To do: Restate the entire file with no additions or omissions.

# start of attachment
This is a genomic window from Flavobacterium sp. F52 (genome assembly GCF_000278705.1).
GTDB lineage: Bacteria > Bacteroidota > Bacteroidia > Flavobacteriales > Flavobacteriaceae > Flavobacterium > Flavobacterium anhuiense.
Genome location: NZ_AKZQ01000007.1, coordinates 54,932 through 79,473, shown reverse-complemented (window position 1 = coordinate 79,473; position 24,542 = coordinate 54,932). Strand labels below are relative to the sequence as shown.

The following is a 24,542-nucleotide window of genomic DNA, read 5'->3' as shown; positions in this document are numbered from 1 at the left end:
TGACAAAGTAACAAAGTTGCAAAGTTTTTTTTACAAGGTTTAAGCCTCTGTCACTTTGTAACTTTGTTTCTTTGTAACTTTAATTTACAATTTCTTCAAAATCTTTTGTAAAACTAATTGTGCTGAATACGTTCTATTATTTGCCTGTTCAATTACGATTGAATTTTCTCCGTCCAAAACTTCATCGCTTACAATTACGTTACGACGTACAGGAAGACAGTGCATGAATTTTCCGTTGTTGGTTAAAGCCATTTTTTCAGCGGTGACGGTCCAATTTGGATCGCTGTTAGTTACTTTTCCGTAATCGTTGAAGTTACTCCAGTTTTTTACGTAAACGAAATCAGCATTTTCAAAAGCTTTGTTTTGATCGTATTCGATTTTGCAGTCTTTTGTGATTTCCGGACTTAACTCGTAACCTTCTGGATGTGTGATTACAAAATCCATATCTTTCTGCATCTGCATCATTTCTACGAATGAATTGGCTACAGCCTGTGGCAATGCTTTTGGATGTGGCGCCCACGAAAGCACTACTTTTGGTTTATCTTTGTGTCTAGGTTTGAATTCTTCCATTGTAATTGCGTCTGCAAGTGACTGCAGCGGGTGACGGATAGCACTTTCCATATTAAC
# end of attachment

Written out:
This is a genomic window from Flavobacterium sp. F52 (genome assembly GCF_000278705.1).
GTDB lineage: Bacteria > Bacteroidota > Bacteroidia > Flavobacteriales > Flavobacteriaceae > Flavobacterium > Flavobacterium anhuiense.
Genome location: NZ_AKZQ01000007.1, coordinates 54,932 through 79,473, shown reverse-complemented (window position 1 = coordinate 79,473; position 24,542 = coordinate 54,932). Strand labels below are relative to the sequence as shown.

The following is a 24,542-nucleotide window of genomic DNA, read 5'->3' as shown; positions in this document are numbered from 1 at the left end:
TGACAAAGTAACAAAGTTGCAAAGTTTTTTTTACAAGGTTTAAGCCTCTGTCACTTTGTAACTTTGTTTCTTTGTAACTTTAATTTACAATTTCTTCAAAATCTTTTGTAAAACTAATTGTGCTGAATACGTTCTATTATTTGCCTGTTCAATTACGATTGAATTTTCTCCGTCCAAAACTTCATCGCTTACAATTACGTTACGACGTACAGGAAGACAGTGCATGAATTTTCCGTTGTTGGTTAAAGCCATTTTTTCAGCGGTGACGGTCCAATTTGGATCGCTGTTAGTTACTTTTCCGTAATCGTTGAAGTTACTCCAGTTTTTTACGTAAACGAAATCAGCATTTTCAAAAGCTTTGTTTTGATCGTATTCGATTTTGCAGTCTTTTGTGATTTCCGGACTTAACTCGTAACCTTCTGGATGTGTGATTACAAAATCCATATCTTTCTGCATCTGCATCATTTCTACGAATGAATTGGCTACAGCCTGTGGCAATGCTTTTGGATGTGGCGCCCACGAAAGCACTACTTTTGGTTTATCTTTGTGTCTAGGTTTGAATTCTTCCATTGTAATTGCGTCTGCAAGTGACTGCAGCGGGTGACGGATAGCACTTTCCATATTAAC